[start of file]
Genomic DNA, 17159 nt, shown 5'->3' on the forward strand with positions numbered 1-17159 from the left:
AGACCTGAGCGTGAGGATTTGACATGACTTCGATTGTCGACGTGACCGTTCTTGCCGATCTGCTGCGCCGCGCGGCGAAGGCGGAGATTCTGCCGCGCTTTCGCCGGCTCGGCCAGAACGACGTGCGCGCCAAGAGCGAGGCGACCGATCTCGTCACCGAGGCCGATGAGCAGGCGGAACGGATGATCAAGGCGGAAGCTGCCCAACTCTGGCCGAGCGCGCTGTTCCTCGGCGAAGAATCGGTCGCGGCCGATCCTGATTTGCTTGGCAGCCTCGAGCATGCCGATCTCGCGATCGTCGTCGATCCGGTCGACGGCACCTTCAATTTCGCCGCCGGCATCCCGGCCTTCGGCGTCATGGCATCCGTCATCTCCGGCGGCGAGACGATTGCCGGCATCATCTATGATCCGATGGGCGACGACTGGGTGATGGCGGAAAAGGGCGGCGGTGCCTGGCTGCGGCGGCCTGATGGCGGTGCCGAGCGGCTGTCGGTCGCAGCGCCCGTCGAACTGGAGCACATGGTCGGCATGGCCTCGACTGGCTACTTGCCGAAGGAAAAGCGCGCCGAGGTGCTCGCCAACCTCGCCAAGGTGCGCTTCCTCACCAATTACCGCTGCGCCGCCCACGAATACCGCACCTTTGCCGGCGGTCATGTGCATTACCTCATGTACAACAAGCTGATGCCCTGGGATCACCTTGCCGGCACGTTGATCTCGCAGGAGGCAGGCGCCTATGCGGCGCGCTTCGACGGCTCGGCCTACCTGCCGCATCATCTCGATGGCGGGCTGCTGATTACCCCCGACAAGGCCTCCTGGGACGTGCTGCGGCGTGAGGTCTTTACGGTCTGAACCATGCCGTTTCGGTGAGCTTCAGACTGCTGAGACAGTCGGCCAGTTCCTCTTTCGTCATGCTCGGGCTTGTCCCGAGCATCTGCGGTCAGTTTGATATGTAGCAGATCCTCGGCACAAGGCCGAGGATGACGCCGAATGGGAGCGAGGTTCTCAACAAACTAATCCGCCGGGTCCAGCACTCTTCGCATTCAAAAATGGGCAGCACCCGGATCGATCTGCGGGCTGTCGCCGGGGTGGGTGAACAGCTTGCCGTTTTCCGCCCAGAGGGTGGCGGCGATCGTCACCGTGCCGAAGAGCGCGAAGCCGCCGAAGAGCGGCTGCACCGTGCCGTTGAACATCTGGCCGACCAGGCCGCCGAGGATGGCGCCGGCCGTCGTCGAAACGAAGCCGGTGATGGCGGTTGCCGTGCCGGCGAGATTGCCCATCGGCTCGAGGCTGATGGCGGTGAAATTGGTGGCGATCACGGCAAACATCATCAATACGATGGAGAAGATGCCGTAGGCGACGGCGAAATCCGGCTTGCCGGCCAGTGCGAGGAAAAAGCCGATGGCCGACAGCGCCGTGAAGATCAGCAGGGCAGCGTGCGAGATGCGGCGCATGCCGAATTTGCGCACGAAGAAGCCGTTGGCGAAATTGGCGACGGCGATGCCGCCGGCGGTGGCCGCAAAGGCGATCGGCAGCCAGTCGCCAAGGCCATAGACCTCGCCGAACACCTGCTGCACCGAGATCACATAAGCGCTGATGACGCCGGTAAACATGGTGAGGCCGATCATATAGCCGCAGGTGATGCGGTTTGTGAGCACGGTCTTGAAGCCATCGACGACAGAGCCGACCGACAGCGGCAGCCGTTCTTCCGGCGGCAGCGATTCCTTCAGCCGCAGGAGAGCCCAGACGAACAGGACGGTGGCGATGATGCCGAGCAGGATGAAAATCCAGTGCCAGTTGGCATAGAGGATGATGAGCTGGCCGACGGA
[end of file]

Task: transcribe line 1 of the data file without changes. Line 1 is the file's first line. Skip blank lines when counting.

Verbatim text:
Genomic DNA, 17159 nt, shown 5'->3' on the forward strand with positions numbered 1-17159 from the left: